One Bird in the Hand is Worth Two in the Bush

July 11, 2011 § 1 Comment

I heard the last few minutes of the President’s press conference this morning.  The part that caught my attention was his assurance that no tax increases would occur until 2013, but budget cuts for programs that would be anathema to Democrats would begin immediately.

I waited for some reporter to ask, “Suppose the Republicans who are in Congress in 2013 refuse to impose the tax increases.   What could you or anyone else do about it?  Wag your finger, stamp you foot and say ‘Shame on you’ ?.  That doesn’t seem to be working in New Jersey right now.   Governor Christy may,  indeed, be a bastard who reneged on his promises to New Jersey Democrats, but the effects of his actions on New Jersey citizens will not be affected by that circumstance.”

I did not hear that question.   Am I the only one who notices that three-year promises by two-year term office-holders are meaningless at best and fraudulent  at worst?  Does anyone else recall Daddy Bush’s “read my lips” promise?  If a Republican President doesn’t feel bound by a promise made to his own party, how much faith can we have in Republican promises to Democrats?

I hesitate to keep injecting vulgarisms into these musings, and I apologize to any who are offended.  In my head my mother is saying “I don’t want to hear language like that!  You know better.”  Well, sorry mom, but to me, this episode indicates that too many of my fellow citizens can’t tell bull shit from breakfast food.

It is becoming clear that the insanity of the Republicans’ Tea Party wing is affording them tremendous bargaining power.   Obama, by contrast, looks smug because his 2012 opponents  appear to be so incompetent and burdened with so much political baggage that it is unthinkable that any one of them could become President of the United States.  [As I write this, a small voice whispers in my ear:  “Remember that GW was re-elected in 2004.]

When I first wrote that last sentence, I followed it with a suggestion that someone from the left should challenge Obama for the Democratic Party nomination in 2012.  My choice would be Bernie Sanders.  I saved the draft and thus had time to temper my idea with some common sense.  No one but Barack Obama has a chance of corralling any significant number of delegates to the Democratic National Convention in 2012.  The same rule applies here as the one articulated by LBJ, when he was asked about defeating an incumbent US Senator:  It can’t happen unless the Senator is caught in bed with a live man or a dead woman  (assuming, of course, that the incumbent Senator is a man).  That is no longer true of US Senators (see, e.g. Russ Finegold).  It is still true of incumbent Presidents.  The incumbent’s grip on the nomination process is simply too strong.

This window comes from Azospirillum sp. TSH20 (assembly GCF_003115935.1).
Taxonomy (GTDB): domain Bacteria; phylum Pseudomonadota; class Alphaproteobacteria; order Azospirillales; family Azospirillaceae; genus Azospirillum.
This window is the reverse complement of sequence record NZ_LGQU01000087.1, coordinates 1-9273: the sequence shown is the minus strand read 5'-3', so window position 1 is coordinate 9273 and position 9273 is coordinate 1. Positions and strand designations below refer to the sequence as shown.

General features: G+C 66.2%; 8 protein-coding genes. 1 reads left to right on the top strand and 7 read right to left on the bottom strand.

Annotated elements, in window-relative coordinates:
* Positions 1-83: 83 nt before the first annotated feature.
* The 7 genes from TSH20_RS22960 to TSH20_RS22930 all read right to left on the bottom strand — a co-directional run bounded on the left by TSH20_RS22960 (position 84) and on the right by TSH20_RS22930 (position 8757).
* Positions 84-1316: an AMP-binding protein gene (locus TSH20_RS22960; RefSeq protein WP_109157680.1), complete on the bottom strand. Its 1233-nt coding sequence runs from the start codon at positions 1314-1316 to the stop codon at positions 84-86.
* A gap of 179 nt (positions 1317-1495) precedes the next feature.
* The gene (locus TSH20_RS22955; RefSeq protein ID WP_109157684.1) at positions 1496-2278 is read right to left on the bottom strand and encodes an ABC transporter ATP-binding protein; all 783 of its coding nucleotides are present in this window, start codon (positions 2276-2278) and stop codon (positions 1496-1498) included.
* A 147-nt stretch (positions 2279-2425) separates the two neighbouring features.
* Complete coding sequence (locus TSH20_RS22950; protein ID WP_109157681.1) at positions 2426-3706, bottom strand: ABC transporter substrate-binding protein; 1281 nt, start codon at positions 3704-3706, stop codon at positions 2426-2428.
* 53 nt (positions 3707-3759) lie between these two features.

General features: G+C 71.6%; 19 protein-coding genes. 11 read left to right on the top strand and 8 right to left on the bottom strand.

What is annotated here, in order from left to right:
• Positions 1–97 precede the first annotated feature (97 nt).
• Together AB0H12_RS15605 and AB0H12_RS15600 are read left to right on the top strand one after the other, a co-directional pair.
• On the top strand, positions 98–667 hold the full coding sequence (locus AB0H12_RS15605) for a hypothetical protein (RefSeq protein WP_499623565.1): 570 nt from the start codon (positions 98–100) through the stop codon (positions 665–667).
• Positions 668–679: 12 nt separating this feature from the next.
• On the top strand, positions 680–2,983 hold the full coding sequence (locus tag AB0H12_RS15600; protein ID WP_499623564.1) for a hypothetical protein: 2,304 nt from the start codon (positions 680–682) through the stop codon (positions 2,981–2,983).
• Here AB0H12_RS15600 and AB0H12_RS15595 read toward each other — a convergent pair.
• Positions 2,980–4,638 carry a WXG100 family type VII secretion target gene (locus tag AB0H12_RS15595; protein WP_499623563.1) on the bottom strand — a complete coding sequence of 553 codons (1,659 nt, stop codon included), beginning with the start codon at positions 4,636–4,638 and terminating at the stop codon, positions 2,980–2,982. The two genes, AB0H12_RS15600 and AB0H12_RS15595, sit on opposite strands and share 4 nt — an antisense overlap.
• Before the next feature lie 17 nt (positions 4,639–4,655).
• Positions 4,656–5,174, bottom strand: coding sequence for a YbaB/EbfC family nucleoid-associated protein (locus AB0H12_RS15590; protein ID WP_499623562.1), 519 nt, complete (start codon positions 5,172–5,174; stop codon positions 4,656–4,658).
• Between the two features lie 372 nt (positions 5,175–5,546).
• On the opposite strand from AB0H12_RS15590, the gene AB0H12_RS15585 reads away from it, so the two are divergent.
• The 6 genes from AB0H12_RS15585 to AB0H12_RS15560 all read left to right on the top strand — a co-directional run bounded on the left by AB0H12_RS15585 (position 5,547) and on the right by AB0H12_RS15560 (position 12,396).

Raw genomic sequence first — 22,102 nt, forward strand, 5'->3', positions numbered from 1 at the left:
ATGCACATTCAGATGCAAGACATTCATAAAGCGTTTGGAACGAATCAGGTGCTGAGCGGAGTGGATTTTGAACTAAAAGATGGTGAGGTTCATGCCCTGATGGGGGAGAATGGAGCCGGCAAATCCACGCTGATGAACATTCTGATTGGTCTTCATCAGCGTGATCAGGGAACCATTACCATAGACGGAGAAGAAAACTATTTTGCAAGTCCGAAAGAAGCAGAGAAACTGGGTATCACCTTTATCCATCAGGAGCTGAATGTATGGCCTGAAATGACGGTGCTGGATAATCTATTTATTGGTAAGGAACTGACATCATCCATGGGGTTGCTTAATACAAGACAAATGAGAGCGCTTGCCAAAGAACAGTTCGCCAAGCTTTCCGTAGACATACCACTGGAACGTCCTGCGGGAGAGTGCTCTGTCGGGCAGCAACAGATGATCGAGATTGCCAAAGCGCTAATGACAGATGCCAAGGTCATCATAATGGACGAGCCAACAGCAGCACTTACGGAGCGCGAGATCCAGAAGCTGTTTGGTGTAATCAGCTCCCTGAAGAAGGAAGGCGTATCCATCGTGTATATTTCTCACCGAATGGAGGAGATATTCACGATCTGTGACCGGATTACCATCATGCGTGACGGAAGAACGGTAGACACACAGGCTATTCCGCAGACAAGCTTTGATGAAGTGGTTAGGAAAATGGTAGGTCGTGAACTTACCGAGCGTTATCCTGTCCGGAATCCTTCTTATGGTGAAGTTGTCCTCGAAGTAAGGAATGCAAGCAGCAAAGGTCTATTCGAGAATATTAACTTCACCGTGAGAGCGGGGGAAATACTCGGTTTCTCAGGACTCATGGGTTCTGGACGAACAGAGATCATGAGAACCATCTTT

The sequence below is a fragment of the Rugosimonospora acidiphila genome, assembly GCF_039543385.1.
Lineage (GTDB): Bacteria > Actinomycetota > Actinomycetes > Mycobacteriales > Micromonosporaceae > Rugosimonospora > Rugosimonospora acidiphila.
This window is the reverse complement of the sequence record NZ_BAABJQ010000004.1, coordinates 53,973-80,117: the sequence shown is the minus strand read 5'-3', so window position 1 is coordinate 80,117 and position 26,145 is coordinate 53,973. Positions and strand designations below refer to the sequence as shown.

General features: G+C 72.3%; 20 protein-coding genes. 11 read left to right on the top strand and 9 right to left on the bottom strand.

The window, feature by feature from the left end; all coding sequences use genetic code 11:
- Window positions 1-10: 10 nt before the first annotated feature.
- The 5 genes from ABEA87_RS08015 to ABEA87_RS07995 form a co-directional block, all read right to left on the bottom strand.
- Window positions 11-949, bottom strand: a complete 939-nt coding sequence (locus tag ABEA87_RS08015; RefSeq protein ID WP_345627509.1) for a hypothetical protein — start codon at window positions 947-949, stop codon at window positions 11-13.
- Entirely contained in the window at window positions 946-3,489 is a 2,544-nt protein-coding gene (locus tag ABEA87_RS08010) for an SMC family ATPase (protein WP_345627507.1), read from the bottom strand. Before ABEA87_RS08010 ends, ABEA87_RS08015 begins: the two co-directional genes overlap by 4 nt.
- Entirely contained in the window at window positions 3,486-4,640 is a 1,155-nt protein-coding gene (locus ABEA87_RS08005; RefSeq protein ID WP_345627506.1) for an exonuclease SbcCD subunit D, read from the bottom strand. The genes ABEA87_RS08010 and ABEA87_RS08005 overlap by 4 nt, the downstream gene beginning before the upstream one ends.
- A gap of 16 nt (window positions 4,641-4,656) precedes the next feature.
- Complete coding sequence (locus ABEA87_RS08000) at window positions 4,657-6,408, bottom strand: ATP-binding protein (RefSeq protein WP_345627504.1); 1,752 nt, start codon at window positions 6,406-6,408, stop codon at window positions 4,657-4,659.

I know there are good, principled men and leaders in the Democratic Party.  I cannot escape the feeling, however, as I observe the nature of the political conflicts between Congressional Republicans and Democrats, lead by President Obama, that the moral core of  the Democratic Party has been subverted.  It appears to me that the present  conflict is between two political parties, both of which are corporate subsidiaries, free to thrash around in contests about abortion, gay rights, public prayers and other diversions, so long as they maintain government as the sponsor of services useful for maximizing business profits and keeping the workforce impotent.